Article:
The official language of Brazil is Portuguese, spoken by the entire population except for a few very remotely Amazon tribes. Although there are a few accents and slang differences but speakers of either can understand each other.
Brazil is the largest country in South with a wide range of weather conditions: equatorial, tropical, semiarid, highland tropical, temperate and subtropical. In the North, near the equator there is a wet and a dry season; from about São Paulo down to the south there is spring / summer / fall / winter. Winter temperatures can get around 15 ºC, summers can be very hot of more than 40°Celsius in some places.
Brazil's cuisine is as varied as its geography and culture. It may be considered the result of many dishes brought by overseas immigrants that have been adapted to local tastes throughout times.
Brazil's national dish is feijoada, a hearty stew made of black beans, pork (ears, knuckles, chops, sausage) and beef (usually dried). It's served with rice, garnished with collard greens and sliced oranges. It's not served in every restaurant; the ones that serve it typically offer it on Wednesdays and Saturdays. Don’t eat much of it! This is a heavy dish!
Brazil is also well know for it’s great meat called picanha. Sometimes farofa, spaghetti, vegetables and French fries will come along. Beef may be substituted for chicken, fish or others.
Excellent seafood can be found in coastal towns, especially in the Northeast. Brazilian snacks, lanches (sandwiches) and salgadinhos (most anything else), include a wide variety of pastries. Try the coxinha (deep-fried, batter-coated chicken), empada (a tiny pie, not to be confused with the empanada - empadas and empanadas are entirely different items), and pastel (fried turnovers). Pão-de-queijo, a roll made of manioc flour and cheese, is very popular, especially in Minas Geraisstate - pão-de-queijo and a cup of fresh Brazilian coffee is a classic combination.
Local time is GMT -3 (-2 to -4 depending on the province)
Electrical current changes within each city or state along with the plug (North American or European plug).
In general it is used 127V/60Hz with some cities using 220V/60Hz. 110V/60Hz is manily used in São Paulo and most other cities use 110V.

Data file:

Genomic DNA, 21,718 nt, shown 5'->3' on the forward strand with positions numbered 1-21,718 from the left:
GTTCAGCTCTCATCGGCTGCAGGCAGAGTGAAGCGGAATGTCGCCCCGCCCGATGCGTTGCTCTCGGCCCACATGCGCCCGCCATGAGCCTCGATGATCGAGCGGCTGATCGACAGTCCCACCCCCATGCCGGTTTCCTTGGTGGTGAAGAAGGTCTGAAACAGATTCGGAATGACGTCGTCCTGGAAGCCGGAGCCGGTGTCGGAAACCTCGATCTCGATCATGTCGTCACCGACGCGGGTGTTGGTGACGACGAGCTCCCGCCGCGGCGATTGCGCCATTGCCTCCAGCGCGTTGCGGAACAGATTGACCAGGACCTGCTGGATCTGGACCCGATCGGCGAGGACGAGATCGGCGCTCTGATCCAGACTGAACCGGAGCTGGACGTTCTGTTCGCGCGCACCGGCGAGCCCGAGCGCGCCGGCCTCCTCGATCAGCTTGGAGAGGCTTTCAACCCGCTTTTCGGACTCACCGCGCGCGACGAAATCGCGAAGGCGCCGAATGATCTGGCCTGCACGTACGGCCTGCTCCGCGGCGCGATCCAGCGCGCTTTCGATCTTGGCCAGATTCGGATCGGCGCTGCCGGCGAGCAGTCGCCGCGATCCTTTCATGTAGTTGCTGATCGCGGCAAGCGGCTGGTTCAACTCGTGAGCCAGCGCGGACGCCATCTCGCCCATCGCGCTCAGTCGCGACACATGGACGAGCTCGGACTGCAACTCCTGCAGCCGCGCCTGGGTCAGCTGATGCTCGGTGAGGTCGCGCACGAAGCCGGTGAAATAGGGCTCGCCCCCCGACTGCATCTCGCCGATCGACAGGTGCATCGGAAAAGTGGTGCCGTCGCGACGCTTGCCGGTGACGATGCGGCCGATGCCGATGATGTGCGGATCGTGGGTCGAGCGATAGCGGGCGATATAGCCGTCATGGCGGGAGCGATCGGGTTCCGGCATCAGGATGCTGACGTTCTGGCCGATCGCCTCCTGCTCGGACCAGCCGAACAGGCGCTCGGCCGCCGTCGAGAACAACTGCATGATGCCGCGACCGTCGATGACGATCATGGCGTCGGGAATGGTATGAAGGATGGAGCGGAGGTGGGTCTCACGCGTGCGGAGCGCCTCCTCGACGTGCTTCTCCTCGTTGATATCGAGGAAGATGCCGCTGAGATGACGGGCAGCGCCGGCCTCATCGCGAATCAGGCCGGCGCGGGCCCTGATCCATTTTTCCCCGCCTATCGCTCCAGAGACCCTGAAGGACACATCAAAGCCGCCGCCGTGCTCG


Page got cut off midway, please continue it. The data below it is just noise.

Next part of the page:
Vaccination against yellow fever and taking anti-malaria medication may be necessary if you are traveling to central-western (Mato Grosso) or northern (Amazon) regions.
If you're arriving from Peru, Colombia or Bolivia, proof of yellow fever vaccination is required before you enter Brazil. Some countries, such as Australia and South Africa, will require evidence of yellow fever vaccination before allowing you enter the country if you have been in any part of Brazil within the previous week. Check the requirements of any country you will travel to from Brazil.
Foreign nationals are entitled to unforeseen emergency medical treatment in Brazilian public hospitals. However, you are not obliged to offer treatment for existing illnesses or care after you have been stabilised.
Public hospitals in Brazil, especially in major cities, tend to be crowded. Private hospitals will not accept you unless you can present evidence of sufficient funds or insurance. Make sure you have adequate travel health insurance and accessible funds to cover the cost of any medical treatment abroad and repatriation.
Due to the rainy season (December - March) and the elevated temperatures in the summer it is common for the number of dengue cases to increase. There is no vaccine to prevent dengue. You can reduce the risk of infection by taking precautions to avoid mosquito bites such as using insect repellents, wearing appropriate clothing to cover up - such as long sleeve tops and trousers.
If you need emergency medical assistance during your trip, dial 192 but you must speak Portuguese or request our staff to help you. You should contact your insurance / medical assistance company promptly if you are referred to a medical facility for treatment.
Food from street and beach vendors has a bad hygienic reputation in Brazil. Bottled and canned drinks are safe.
Brazil has some of the highest violent crime rates in the world. Of significant concern is that policemen may not always provide the best quality of assistance and even be more dangerous than the criminals itself. Lack of man power, low wages and inappropriate training contribute to a lack of professionalism.
The best advice we can give you is for you not act like a tourist, and do not display items of extreme wealth such as laptops, jewelry, etc. Also avoid carrying large amounts of money with you. Walking in slums and other poor areas while wearing expensive clothes or jewelry is extremely dangerous. Wearing shirts of football teams in slums is also very dangerous. Actually, being a foreigner in a poor area is extremely dangerous.
Credit card fraud is common. Try to keep sight of your card at all times. Additionally, with the possibility of theft, consider keeping a spare credit card for emergencies in your hotel safe, if there is one, in a sealed envelope (for extra security- to indicate fraudulent access to the safe).
Brazil's unit of currency is the Real, abbreviated BRL, or just R$. One real is divided into 100 centavos.
Foreign currency such as US Dollars or Euros can be exchanged in major airports, luxury hotels (at some bad rates), exchange bureaus and major branches of Banco do Brasil (no other banks allowed to do it), where you need your passport and your immigration form.
If you want to withdraw some cash, look for an ATM with your credit/debit card logo on it. Large branches of Banco do Brasil, Bradesco, Citibank, BankBoston and HSBC ATMs will work but will charge around R$ 6,50 per withdrawal. Banco 24 Horas is a network of ATMs which also accept foreign cards (charging R$ 10 per withdrawal). Withdrawal limits are usually R$ 600 (Bradesco) or R$ 1000 (BB, HSBC, B24H), per transaction and in any case R$ 1000 per day. Note that most ATMs do not work or will only give you R$ 100 after 10 PM.
In smaller towns, it is possible that there is no ATM that accepts foreign cards. You should therefore always carry sufficient cash.
Entry requirements - Visas